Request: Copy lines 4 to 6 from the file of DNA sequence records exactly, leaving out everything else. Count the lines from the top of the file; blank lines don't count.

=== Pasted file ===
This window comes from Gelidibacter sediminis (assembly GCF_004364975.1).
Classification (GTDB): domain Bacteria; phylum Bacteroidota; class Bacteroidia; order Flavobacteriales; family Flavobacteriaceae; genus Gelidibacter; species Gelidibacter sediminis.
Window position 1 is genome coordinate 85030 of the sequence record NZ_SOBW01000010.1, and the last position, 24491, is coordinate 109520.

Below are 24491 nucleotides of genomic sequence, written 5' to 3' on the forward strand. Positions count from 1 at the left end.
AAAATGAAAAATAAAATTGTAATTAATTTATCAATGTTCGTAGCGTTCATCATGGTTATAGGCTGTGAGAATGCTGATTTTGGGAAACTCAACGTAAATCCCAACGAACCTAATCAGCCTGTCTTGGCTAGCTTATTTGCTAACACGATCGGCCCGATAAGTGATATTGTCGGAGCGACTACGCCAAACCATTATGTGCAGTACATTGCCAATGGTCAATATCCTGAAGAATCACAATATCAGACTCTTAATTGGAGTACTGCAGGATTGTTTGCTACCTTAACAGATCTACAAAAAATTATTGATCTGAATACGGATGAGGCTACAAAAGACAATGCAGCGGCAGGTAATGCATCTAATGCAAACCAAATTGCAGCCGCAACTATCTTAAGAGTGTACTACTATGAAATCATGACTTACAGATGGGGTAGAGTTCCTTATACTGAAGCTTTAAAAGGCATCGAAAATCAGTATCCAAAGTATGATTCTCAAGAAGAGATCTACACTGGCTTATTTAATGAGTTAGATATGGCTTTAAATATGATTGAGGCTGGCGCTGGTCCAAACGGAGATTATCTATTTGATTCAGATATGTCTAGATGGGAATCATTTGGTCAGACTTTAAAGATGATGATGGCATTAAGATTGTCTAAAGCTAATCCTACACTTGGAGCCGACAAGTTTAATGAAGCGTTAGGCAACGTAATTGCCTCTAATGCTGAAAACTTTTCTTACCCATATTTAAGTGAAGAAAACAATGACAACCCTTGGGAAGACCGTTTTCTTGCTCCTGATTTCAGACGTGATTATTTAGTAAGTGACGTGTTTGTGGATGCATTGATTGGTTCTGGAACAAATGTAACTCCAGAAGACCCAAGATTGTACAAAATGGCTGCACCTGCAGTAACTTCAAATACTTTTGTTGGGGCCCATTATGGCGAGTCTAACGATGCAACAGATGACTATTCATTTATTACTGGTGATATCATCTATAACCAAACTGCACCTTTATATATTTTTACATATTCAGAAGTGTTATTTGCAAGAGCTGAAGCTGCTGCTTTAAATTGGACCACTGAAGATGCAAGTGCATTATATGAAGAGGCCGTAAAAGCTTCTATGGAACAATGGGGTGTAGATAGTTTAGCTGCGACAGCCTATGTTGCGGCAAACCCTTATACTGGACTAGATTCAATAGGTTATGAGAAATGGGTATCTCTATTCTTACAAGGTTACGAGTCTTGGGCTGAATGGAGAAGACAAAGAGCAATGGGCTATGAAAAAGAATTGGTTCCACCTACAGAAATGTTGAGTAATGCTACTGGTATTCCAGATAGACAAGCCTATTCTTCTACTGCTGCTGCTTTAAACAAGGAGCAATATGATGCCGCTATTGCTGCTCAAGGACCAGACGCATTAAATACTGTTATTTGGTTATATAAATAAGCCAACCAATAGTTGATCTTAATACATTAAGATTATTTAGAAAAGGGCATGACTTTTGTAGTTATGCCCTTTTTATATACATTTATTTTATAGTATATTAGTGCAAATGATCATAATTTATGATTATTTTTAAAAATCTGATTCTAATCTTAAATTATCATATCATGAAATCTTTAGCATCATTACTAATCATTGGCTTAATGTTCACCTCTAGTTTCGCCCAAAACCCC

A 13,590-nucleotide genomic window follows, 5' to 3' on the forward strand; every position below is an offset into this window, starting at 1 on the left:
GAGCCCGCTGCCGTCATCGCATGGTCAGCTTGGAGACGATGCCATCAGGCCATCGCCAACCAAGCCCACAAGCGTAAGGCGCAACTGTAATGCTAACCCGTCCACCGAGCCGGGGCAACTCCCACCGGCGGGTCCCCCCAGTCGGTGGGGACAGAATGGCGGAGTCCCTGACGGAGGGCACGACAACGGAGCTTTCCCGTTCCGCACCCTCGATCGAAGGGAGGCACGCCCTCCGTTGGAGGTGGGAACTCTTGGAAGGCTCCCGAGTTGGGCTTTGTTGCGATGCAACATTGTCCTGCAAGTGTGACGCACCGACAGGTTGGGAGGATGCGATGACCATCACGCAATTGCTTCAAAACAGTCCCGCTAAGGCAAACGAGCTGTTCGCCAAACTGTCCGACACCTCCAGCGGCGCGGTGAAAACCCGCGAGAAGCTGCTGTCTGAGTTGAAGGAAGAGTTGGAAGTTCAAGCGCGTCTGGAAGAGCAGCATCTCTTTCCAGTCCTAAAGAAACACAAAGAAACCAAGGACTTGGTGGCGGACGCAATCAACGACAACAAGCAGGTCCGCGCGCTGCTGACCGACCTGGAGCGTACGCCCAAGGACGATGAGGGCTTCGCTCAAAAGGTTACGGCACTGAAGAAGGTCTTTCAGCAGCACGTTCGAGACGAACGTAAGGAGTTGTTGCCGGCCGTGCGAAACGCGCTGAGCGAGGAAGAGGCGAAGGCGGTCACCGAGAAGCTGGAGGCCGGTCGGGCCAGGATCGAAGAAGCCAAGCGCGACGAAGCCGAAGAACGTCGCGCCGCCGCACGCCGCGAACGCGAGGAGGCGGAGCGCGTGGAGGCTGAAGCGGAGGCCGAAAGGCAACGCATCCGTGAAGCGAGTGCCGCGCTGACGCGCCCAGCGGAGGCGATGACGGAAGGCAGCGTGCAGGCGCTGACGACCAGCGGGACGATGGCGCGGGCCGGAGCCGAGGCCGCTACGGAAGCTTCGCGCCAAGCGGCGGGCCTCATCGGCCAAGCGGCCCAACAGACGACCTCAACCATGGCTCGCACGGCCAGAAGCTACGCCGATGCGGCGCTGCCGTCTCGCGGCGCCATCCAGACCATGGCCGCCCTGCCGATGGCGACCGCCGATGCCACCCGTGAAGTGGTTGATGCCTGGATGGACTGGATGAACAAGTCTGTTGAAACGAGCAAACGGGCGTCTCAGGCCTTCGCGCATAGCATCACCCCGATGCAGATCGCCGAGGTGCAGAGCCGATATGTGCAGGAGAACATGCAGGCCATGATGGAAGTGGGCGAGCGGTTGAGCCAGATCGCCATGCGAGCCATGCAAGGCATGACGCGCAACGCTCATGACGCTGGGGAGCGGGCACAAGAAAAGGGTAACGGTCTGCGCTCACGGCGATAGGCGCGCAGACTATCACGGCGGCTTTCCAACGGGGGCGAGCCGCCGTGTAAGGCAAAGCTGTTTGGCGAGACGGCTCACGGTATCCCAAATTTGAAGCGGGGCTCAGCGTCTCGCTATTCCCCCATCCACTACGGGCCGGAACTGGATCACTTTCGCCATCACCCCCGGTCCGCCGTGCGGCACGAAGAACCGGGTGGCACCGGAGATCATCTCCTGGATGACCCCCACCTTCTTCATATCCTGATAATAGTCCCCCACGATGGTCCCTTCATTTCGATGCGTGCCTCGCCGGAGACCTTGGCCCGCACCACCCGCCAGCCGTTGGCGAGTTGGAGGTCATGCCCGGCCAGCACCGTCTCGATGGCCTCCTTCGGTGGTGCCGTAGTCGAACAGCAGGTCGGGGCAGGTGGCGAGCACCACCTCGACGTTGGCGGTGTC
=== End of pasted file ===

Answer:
Below are 24491 nucleotides of genomic sequence, written 5' to 3' on the forward strand. Positions count from 1 at the left end.
AAAATGAAAAATAAAATTGTAATTAATTTATCAATGTTCGTAGCGTTCATCATGGTTATAGGCTGTGAGAATGCTGATTTTGGGAAACTCAACGTAAATCCCAACGAACCTAATCAGCCTGTCTTGGCTAGCTTATTTGCTAACACGATCGGCCCGATAAGTGATATTGTCGGAGCGACTACGCCAAACCATTATGTGCAGTACATTGCCAATGGTCAATATCCTGAAGAATCACAATATCAGACTCTTAATTGGAGTACTGCAGGATTGTTTGCTACCTTAACAGATCTACAAAAAATTATTGATCTGAATACGGATGAGGCTACAAAAGACAATGCAGCGGCAGGTAATGCATCTAATGCAAACCAAATTGCAGCCGCAACTATCTTAAGAGTGTACTACTATGAAATCATGACTTACAGATGGGGTAGAGTTCCTTATACTGAAGCTTTAAAAGGCATCGAAAATCAGTATCCAAAGTATGATTCTCAAGAAGAGATCTACACTGGCTTATTTAATGAGTTAGATATGGCTTTAAATATGATTGAGGCTGGCGCTGGTCCAAACGGAGATTATCTATTTGATTCAGATATGTCTAGATGGGAATCATTTGGTCAGACTTTAAAGATGATGATGGCATTAAGATTGTCTAAAGCTAATCCTACACTTGGAGCCGACAAGTTTAATGAAGCGTTAGGCAACGTAATTGCCTCTAATGCTGAAAACTTTTCTTACCCATATTTAAGTGAAGAAAACAATGACAACCCTTGGGAAGACCGTTTTCTTGCTCCTGATTTCAGACGTGATTATTTAGTAAGTGACGTGTTTGTGGATGCATTGATTGGTTCTGGAACAAATGTAACTCCAGAAGACCCAAGATTGTACAAAATGGCTGCACCTGCAGTAACTTCAAATACTTTTGTTGGGGCCCATTATGGCGAGTCTAACGATGCAACAGATGACTATTCATTTATTACTGGTGATATCATCTATAACCAAACTGCACCTTTATATATTTTTACATATTCAGAAGTGTTATTTGCAAGAGCTGAAGCTGCTGCTTTAAATTGGACCACTGAAGATGCAAGTGCATTATATGAAGAGGCCGTAAAAGCTTCTATGGAACAATGGGGTGTAGATAGTTTAGCTGCGACAGCCTATGTTGCGGCAAACCCTTATACTGGACTAGATTCAATAGGTTATGAGAAATGGGTATCTCTATTCTTACAAGGTTACGAGTCTTGGGCTGAATGGAGAAGACAAAGAGCAATGGGCTATGAAAAAGAATTGGTTCCACCTACAGAAATGTTGAGTAATGCTACTGGTATTCCAGATAGACAAGCCTATTCTTCTACTGCTGCTGCTTTAAACAAGGAGCAATATGATGCCGCTATTGCTGCTCAAGGACCAGACGCATTAAATACTGTTATTTGGTTATATAAATAAGCCAACCAATAGTTGATCTTAATACATTAAGATTATTTAGAAAAGGGCATGACTTTTGTAGTTATGCCCTTTTTATATACATTTATTTTATAGTATATTAGTGCAAATGATCATAATTTATGATTATTTTTAAAAATCTGATTCTAATCTTAAATTATCATATCATGAAATCTTTAGCATCATTACTAATCATTGGCTTAATGTTCACCTCTAGTTTCGCCCAAAACCCC

A 13,590-nucleotide genomic window follows, 5' to 3' on the forward strand; every position below is an offset into this window, starting at 1 on the left: